Seeing You – Part Twenty-three #NaNoWriMo2016

The door-to-door search wasn’t going well. Rick’s team concentrated on the area within the triangulation of the kennel, junk yard and church center. He felt that would be their best chance, but they weren’t having much luck. Two hours in, they’d already knocked on close to fifty doors, only to discover most of them were families. No lone loons, as one of the police officers had described it. People were friendly though, allowing them in to do quick searches. They’d had little to no resistance so far. Only one man had refused and it wasn’t because he didn’t want to let the police officers in; he had an ill daughter who’d just fallen asleep. He’d let them in the next day. They’d had a lot of no-answers, but that wasn’t unusual. People were probably at work and kids were still in school. Tomorrow, they’d come later in the day to those homes.

Rick leaned against his car, sipping a lukewarm coffee, and thumbing through his iPad. Although he hated the tablet, he’d been using it to coordinate with Trip, Troy, and Captain Jakes. They were still on radio-silence in case Kent Percy was smart enough to have a police scanner. Neither of the other two teams were having any luck either. This canvassing was a long shot. It always was in these cases. Simply put, unsubs just wouldn’t answer the door and how could you tell if it was their home or just some businessman’s home who was still at work?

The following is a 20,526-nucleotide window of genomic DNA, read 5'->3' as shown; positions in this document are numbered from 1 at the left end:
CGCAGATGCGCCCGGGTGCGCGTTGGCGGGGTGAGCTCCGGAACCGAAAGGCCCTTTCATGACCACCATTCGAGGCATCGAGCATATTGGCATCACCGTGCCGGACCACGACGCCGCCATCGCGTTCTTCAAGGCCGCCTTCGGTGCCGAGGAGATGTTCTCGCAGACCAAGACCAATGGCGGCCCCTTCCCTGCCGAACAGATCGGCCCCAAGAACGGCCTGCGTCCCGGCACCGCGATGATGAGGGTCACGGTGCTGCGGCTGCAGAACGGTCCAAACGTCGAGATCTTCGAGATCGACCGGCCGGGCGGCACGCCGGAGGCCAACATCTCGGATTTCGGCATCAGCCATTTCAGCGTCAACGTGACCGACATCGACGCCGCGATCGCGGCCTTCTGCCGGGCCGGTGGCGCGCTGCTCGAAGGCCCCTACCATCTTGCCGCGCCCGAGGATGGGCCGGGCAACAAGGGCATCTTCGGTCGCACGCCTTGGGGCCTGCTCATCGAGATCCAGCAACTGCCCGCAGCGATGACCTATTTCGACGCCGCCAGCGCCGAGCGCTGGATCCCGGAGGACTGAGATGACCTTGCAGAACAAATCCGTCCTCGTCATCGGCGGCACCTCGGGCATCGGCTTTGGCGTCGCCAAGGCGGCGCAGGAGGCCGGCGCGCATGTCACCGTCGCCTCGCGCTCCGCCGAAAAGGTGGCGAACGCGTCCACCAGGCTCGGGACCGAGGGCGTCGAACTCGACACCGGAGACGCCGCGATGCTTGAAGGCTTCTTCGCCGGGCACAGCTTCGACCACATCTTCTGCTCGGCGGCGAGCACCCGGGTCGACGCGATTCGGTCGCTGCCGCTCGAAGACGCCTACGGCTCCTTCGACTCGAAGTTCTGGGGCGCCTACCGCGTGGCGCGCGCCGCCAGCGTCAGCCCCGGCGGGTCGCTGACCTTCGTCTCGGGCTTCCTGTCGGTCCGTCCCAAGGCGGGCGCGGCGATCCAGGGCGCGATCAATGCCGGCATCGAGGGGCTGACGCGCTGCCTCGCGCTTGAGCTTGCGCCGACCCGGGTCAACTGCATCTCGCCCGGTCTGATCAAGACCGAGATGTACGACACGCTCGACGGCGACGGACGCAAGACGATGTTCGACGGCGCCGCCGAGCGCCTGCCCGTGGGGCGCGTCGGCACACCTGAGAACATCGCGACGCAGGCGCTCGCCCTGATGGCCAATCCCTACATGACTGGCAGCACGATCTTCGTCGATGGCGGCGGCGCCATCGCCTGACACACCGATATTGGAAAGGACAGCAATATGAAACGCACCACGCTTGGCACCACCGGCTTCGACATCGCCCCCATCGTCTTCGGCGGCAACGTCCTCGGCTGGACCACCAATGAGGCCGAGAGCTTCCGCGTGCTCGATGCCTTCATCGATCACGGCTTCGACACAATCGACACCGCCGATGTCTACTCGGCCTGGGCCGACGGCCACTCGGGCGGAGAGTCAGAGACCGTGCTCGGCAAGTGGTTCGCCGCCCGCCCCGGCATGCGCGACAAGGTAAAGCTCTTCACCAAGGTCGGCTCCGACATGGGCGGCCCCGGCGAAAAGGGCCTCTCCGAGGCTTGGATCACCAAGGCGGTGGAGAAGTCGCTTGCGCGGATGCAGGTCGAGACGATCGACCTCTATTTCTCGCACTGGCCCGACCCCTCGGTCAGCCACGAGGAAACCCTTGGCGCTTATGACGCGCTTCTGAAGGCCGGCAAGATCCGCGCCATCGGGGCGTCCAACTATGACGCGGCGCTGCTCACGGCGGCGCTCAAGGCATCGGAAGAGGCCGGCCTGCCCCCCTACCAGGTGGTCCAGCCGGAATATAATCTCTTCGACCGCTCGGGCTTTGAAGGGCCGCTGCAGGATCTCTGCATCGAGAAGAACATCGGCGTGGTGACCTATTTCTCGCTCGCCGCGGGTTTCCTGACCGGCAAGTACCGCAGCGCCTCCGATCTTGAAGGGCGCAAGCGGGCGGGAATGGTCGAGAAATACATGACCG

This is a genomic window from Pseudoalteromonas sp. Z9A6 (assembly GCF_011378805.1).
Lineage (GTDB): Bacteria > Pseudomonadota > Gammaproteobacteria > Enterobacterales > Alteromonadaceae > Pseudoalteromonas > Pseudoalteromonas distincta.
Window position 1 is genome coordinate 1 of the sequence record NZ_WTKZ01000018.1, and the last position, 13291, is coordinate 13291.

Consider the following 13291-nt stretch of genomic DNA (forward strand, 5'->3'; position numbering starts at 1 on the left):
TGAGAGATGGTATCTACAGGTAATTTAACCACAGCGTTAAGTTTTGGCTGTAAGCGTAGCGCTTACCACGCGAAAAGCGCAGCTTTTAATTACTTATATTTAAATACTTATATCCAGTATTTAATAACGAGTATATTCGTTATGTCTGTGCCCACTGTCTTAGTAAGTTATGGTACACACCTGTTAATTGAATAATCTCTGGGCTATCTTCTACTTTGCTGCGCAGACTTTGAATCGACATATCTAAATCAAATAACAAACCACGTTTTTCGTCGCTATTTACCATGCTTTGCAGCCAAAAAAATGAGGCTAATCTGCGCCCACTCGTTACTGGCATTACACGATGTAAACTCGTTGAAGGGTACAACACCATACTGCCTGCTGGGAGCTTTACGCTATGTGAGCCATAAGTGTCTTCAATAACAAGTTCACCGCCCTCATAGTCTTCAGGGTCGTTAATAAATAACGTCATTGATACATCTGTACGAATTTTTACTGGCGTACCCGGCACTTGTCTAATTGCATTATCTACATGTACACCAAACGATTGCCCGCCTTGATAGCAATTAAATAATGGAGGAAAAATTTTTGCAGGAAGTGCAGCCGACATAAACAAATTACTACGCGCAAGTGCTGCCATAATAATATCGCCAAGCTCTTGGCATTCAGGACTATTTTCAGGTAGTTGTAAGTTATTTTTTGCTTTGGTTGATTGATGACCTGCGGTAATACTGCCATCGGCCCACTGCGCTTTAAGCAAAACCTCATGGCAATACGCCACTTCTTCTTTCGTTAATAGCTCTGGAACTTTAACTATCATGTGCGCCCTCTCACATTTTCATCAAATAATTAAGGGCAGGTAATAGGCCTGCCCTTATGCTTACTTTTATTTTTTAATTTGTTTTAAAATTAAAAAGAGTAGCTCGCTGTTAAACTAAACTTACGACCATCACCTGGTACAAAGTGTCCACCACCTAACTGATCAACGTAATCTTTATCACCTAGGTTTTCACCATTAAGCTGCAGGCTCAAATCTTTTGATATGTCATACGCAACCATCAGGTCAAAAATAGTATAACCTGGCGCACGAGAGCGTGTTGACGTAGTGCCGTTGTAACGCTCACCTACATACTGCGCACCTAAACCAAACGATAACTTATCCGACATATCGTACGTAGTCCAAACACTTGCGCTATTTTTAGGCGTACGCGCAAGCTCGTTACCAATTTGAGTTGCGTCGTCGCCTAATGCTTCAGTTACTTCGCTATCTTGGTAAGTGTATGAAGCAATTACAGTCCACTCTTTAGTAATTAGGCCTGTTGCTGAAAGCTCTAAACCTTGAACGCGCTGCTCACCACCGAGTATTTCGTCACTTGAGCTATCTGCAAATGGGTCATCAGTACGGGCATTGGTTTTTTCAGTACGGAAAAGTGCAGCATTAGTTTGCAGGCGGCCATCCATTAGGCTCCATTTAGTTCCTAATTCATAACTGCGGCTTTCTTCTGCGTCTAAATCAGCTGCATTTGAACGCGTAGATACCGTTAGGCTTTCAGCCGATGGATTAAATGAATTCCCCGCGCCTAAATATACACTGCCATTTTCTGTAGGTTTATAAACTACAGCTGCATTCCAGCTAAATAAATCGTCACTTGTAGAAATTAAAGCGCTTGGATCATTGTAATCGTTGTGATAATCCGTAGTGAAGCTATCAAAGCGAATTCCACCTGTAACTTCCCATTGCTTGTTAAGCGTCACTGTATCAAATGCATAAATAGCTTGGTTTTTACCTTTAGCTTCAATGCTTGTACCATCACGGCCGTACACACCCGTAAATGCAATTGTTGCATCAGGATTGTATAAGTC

Rick sighed as he remembered what his trainer at Langley had once said. “It’s not like they have a neon sign on their door stating that they are the unsub.”

It was true, but they had other ways to find out. They’d searched the alleys for cars and trashcans for evidence, too. Sometimes they’d get a break. Today was not one of those days though. This stretch of houses had a lot of attached garages with no windows. Percy could easily hide his car and van in one of them, and since it was not a trash pick-up day, there weren’t many trash cans out. They carried on though for another two and a half hours, and as the sun began to set, they stopped for the day. Captain Jakes put out an APB for the car and van, but since they had no license plate numbers and Trip had verified that there were no vehicles registered under Percy’s name, there was little chance that would bring in a lead. One fact had become clear, knowingly or unwittingly, Percy had an accomplice.

By the time Rick and Troy joined their team back at the Fairfax County Police Station, exhaustion had set in. Rick placed his briefcase on the table, took off his jacket and loosened his tie. Troy just sat down and hunched over the table.

“That bad?” Jenna asked as she placed a cup of coffee on the table in front of each of them.

Rick shook his head and plopped down in a chair. “Worse. I don’t think this is how we’re going to catch this guy.”

“Maybe not,” Troy said as he lifted the cup to his lips, “but what else do we have? Nothing. Not one damn clue.”